Where to begin with F.P. Journe. Started by the man himself in 1999, Journe had previously spent quite a few years restoring and producing movements and also made a couple of pocket watches during that time. It took quite a few years before his brand went from something only a hardcore collector could appreciate to being appreciated by a more mainstream audience and today, he is considered by many as one of the most successful and important independent brands to have emerged.
In my opinion, F.P. Journe has hit the sweet spot, producing around 900 pieces a year only. This ensures that they are exclusive enough that people consider any Journe a rare piece, but not so rare that it becomes esoteric. There are brands like Roger Smith and Philippe Dufour, both who are considered godfathers of high horology, but they make so few pieces a year that the average watch collector would not know about them. Mention F.P. Journe though, and you’ll have collectors jumping with joy.
What you see here today is one of Journe’s most iconic models- the Centigraphe. Designed to time 1/100th of a second, you can already imagine how complicated this is going to get. There are pushers on the top right-hand side of the case to activate the chronograph, prompting the 10 o’clock sub-dial to start running. Watching this is something very special as you see the foudroyant (flying seconds) run and when you stop the chronograph it can stop anywhere on the sub-dial, allowing the user to record exactly to 1/100th of a second. The other two sub dials act as a 20 second and 10 minute counter.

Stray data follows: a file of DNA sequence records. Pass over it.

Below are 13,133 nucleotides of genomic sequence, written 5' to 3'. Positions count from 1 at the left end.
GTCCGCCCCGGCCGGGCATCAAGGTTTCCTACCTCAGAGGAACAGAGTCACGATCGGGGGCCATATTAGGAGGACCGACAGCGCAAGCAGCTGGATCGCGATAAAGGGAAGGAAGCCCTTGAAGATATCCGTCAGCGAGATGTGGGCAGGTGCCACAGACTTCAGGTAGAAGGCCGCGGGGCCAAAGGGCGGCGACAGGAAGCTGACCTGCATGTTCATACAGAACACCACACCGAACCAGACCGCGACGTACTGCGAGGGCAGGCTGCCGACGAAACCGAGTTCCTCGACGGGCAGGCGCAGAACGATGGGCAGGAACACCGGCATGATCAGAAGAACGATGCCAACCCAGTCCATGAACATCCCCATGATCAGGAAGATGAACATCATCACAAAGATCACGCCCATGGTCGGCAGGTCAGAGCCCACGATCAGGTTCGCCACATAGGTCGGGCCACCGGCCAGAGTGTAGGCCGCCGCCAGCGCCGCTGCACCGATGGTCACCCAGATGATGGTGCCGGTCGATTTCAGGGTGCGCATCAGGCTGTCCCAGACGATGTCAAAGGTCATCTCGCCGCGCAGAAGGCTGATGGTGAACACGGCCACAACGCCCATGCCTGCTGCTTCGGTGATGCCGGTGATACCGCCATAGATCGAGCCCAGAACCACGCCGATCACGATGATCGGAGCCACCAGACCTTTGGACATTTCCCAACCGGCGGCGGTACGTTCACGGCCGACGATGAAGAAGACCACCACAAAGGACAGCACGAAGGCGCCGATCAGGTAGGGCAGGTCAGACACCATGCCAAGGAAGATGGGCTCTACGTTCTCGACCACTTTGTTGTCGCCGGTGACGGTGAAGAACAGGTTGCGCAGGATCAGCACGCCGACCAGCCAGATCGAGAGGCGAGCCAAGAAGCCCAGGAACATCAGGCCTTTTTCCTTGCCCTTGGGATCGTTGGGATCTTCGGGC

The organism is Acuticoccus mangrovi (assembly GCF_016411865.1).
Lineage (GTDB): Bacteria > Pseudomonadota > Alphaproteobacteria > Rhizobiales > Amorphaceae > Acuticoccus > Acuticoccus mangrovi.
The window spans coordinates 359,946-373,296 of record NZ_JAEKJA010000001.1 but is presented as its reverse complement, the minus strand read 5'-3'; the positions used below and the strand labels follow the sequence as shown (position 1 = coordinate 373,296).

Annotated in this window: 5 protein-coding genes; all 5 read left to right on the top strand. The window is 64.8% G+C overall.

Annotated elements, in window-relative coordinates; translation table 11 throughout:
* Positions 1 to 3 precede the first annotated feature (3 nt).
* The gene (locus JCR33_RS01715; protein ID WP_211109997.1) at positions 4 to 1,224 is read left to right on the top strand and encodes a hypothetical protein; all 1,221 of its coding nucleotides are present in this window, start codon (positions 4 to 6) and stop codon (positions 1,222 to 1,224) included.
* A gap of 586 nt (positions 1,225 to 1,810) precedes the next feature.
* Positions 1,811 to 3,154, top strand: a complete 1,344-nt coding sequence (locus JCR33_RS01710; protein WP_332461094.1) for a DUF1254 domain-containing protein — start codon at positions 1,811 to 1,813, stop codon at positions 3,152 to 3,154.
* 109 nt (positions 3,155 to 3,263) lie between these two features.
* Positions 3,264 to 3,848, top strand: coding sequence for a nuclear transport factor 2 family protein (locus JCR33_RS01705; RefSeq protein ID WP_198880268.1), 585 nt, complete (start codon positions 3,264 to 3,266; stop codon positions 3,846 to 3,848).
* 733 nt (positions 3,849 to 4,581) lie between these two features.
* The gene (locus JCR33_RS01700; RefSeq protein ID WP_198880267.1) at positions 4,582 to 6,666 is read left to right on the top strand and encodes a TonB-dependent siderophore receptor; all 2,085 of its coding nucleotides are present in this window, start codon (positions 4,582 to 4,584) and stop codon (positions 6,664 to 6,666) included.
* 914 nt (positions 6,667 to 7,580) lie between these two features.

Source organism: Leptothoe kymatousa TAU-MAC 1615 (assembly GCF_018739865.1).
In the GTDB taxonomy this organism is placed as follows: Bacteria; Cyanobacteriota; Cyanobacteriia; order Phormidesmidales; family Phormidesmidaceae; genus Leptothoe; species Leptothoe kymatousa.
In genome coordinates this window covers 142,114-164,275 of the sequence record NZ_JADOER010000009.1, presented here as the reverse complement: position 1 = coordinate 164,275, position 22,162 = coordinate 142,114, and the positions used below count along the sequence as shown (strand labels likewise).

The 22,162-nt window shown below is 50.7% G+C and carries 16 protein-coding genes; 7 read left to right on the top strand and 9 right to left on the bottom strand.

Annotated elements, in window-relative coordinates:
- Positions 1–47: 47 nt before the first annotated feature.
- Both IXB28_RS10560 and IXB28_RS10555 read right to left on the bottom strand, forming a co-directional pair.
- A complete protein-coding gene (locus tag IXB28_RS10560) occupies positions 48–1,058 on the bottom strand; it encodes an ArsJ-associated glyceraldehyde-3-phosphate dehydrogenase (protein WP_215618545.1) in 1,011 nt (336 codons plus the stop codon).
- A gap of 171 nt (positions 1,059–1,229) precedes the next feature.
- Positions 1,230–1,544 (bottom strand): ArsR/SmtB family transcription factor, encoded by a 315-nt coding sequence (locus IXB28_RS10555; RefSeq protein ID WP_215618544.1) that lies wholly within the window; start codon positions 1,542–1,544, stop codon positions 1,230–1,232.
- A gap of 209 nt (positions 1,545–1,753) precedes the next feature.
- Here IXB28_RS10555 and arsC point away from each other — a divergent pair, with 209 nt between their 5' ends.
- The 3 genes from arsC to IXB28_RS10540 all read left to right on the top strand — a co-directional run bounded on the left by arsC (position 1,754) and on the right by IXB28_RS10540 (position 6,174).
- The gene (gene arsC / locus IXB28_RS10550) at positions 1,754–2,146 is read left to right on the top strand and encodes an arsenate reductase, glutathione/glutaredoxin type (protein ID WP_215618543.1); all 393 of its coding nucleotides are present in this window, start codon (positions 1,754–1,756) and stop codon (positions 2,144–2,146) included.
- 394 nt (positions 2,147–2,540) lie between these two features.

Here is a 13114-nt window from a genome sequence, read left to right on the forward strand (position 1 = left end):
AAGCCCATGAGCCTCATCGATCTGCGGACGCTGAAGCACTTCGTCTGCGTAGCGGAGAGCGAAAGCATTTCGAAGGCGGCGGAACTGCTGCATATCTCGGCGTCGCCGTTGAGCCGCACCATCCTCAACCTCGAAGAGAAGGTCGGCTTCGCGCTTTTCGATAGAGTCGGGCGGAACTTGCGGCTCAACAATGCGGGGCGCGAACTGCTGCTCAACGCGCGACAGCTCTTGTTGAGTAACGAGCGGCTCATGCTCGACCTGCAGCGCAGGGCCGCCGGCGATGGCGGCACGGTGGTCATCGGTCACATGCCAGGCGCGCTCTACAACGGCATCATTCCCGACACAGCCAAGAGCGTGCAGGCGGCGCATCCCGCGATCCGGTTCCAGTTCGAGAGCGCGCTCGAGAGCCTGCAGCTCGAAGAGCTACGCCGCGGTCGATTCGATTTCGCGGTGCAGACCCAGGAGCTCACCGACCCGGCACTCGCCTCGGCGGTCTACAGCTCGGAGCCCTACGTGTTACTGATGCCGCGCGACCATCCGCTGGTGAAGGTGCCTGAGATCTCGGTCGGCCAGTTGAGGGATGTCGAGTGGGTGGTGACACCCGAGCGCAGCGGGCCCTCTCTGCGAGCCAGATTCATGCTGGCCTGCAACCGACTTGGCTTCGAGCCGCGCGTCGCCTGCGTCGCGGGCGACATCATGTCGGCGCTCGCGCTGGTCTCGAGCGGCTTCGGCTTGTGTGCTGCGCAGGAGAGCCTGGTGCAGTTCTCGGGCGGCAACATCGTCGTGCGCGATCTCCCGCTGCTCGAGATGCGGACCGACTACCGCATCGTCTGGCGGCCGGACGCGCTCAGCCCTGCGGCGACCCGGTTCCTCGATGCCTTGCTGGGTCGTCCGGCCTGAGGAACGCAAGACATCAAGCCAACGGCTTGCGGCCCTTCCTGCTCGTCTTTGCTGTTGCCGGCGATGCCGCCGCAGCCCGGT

While any Centigraphe is a sight to behold, this example is made even more special and rare by the fact that it is an Anniversaire Boutique Edition. With only a handful of F.P. Journe boutiques around the world, the brand decided that for every shop’s 10th year anniversary, a small number of this particular Centigraphe will be released to the public to commemorate the achievement.
This piece we have today was part of the first batch released in 2016, with the Hong Kong boutique being the oldest Journe boutique and the first to hit 10 years. Housed in a unique 40mm titanium and rose gold case configuration, it is unlike any Centigraphe made and certainly feels far more special than the others. Furthermore, this watch features a ruthenium dial with sapphire registers, making it semi-open-worked and revealing the moving mechanism beneath.
With only 20 pieces released for this series, and 10 pieces released for the other boutiques that hit their 10-year mark, only Geneva, Tokyo, Boca Raton, Paris, New York, and Bal Harbour have done this so far, meaning there are only 80 pieces in existence.
F.P. Journe has carved a very interesting niche in the independent watch world where he has managed to blend traditional watchmaking and design cues with modern technology and an unmistakably Journe aesthetic. Despite using very traditional elements like his serif’d Arabic numerals, a knurled winding crown and a standard round case, the way it has been laid out combines to create a look that is F.P. Journe through and through.
The purists really love Journe because of his motto ‘Invenit et Fecit’, which translates from Latin to Invent and Create. To this day, F.P. Journe has stuck to this mantra, where he continues to invent his own in-house movements. Furthermore, everything else is also in-house, even to the point of owning his own case-maker and dial-maker. For a small brand that makes less than 1000 pieces a year, it is really impressive.
Now, of course timing to 1/100th of a second is not something we need in our lives, but just like art, it is the complexity and the ingenuity that we appreciate. After all, isn’t the wristwatch in itself an archaic tool? So why not, just go all out? It is for that reason, I think that the Cenitgraphe is one of the greatest watches that has come out of this century with this example being the cream of the crop.